My grandfather loved knock, knock jokes. His favourite was – knock, knock and we dutifully replied, who’s there? Lydia. Lydia who? Lid-i-a teapot. (This probably only works in a Scots dialect!)
Well mercifully this type of jape has gone out of fashion. But it is useful to see how they work. Of course, they use excruciating wordplay. But the real key is the unexpected answer to the question.
And that, folks, is very much like praying.
Let’s then take our lesson of this morning and see what it can teach us about asking, about being answered and also about God’s questions to us.
Firstly, we see that the friend was unafraid to go to his neighbour even if he got a cold welcome. Here is a reminder that God seeks our wants, fears and hopes at any hour of the day. Put simply, his office door is always open and his mobile phone always on. Note too that the visitor was rewarded when he persisted when his needs initially went unmet. As a result, he went home with his bread. In other words, he got his answer with a little effort.
But, like the knock knock joke format, our story has the unexpected at its heart. For we must be ready to represent the unexpected needs of others immediately in prayer. We must be ready to respond to others’ unexpected needs with a good grace. But, above all, we have to be ready for God to make an expected make request of us.
Indeed, often prayers seem to go unanswered because we did not listen long enough to hear an unexpected answer. Perhaps we did not expect an answer in the first place. Or, we gave our own prayer priority over those that God needed help with. Needs we might have foreseen if we had been more mindful of the world around us.
Because for prayers to be appropriate, valuable and fulfillable, we need to be on the same page as Jesus; we need to think deeply about what we are asking and what we might be asked in return.
And to re-enforce that idea, did you notice that the friend’s request for bread was not for himself but for another? Another who may have had a long journey and could be famished. And so, despite its inappropriate timing, his asking in the spirit of God’s service to humanity was worthy. Similarly, the householder although annoyed by his household being roused did eventually give in. And as a result, he maintained a warm relationship with a neighbour. He met the essential need for the sustenance of another. Perhaps, above all, he went back to bed feeling a bit better about the world in general and himself in particular. Since, we all feel rewarded when we help build godly friendships. Or in the somewhat trite words of the theme tune to Australian TV Series:
Should be there for one another
That’s when good neighbours become good friends
This then is the real point of Christ’s parable. For, when we pray, we are not verbally filling in forms for the attention of a celestial autocrat. We are not putting forward proposals for arbitrary decisions.
Instead, we are in a genuine conversation with the loving God we see through Christ Jesus. We are talking to someone far closer than a friend: we are conversing with a family member intimately concerned for our wellbeing. And, once we grasp that, we understand the need for persistence in prayer. Because it means we are constantly being nurtured in the cradle of all being. It means we are constantly finding our creator. It means we are constantly serving God within his creation. And that is a ‘win – win – win’ situation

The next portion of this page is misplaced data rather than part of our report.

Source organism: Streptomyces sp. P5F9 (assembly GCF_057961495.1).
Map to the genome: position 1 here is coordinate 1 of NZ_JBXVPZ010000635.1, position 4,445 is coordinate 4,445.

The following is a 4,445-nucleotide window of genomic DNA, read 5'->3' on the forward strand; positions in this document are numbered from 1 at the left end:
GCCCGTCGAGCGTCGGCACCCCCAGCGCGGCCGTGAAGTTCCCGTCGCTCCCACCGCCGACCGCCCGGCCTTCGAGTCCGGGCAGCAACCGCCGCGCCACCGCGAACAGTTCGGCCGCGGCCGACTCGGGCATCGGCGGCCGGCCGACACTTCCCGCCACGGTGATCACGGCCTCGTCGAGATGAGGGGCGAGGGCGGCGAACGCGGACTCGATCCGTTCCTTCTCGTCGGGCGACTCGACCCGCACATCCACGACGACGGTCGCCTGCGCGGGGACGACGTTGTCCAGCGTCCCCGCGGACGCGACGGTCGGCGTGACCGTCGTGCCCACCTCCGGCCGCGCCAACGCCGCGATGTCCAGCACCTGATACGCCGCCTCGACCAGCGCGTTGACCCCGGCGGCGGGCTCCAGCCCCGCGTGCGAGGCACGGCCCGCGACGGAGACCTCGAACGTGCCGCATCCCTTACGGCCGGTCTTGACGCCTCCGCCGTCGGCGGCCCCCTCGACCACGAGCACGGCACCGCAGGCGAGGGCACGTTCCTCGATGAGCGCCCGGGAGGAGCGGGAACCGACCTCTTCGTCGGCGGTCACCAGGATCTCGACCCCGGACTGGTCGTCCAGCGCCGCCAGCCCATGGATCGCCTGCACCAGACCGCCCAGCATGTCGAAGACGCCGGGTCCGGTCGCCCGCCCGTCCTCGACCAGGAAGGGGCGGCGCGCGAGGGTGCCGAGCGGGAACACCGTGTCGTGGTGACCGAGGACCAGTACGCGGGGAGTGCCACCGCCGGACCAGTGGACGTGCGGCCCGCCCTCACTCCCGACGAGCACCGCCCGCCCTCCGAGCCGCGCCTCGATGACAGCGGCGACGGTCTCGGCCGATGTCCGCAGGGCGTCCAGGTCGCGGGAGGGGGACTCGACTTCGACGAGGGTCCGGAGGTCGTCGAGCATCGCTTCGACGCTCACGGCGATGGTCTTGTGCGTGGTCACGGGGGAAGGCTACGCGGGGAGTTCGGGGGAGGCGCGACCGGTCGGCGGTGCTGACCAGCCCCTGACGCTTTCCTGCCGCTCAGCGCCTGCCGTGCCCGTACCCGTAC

And this is also a huge message for the so-called First World. Since, anytime I am on the internet, I seem bombarded with adverts for people offering meditative counselling. In fact, Bloomberg reports that meditation training is now a huge global enterprise. Often called mindfulness, the provision of reflection generated $1.2 billion in revenue last year alone.
Four in 10 adults in the United States say they meditate at least weekly, and major companies including Google, Apple and Goldman Sachs have adopted it. In fact, one Health insurance giant reported that an employees’ annual productivity rose by about $3,000 after they participated in a mindfulness program. Here in the UK, Schools hold classes in it, Police forces are using it to prevent officer burnout and the NHS prescribes it.
Therefore, it seems to work.
But is it fad with a doubtful basis?
Well, mindfulness trainers say they are only modernizing ancient teachings to make them accessible to the general public.
Now that also sounds a bit like prayer. The only difference is in prayer you don’t find restfulness alone you find it in God. In regular prayer, you don’t find peace in being blissfully inactive but fulfillment in being tirelessly active. By persistent prayer, you don’t find life within yourself, you find it in all fulness through God and with God and for God.
To prove my point, one mindfulness teacher suggests we linger over our morning coffee in contemplation. She goes on to say –
“Here is my advice to you – Savour the coffee! What you really want is to be happy and the happiest people don’t have the best of everything. They just make the best of everything.
So, live simply. Love generously. Care deeply. Speak kindly….and your life will be fully lived.”
Well if you can discover all that from just smelling the coffee, imagine how much more you will be given by meditating with Jesus. Just think how much we will be opened up with frequent conversations with God. In fact, think not what you could accept with prayer but what you might change with prayer. Even better, it’s all free – all you need do is ask who’s there and then be surprised by the answer.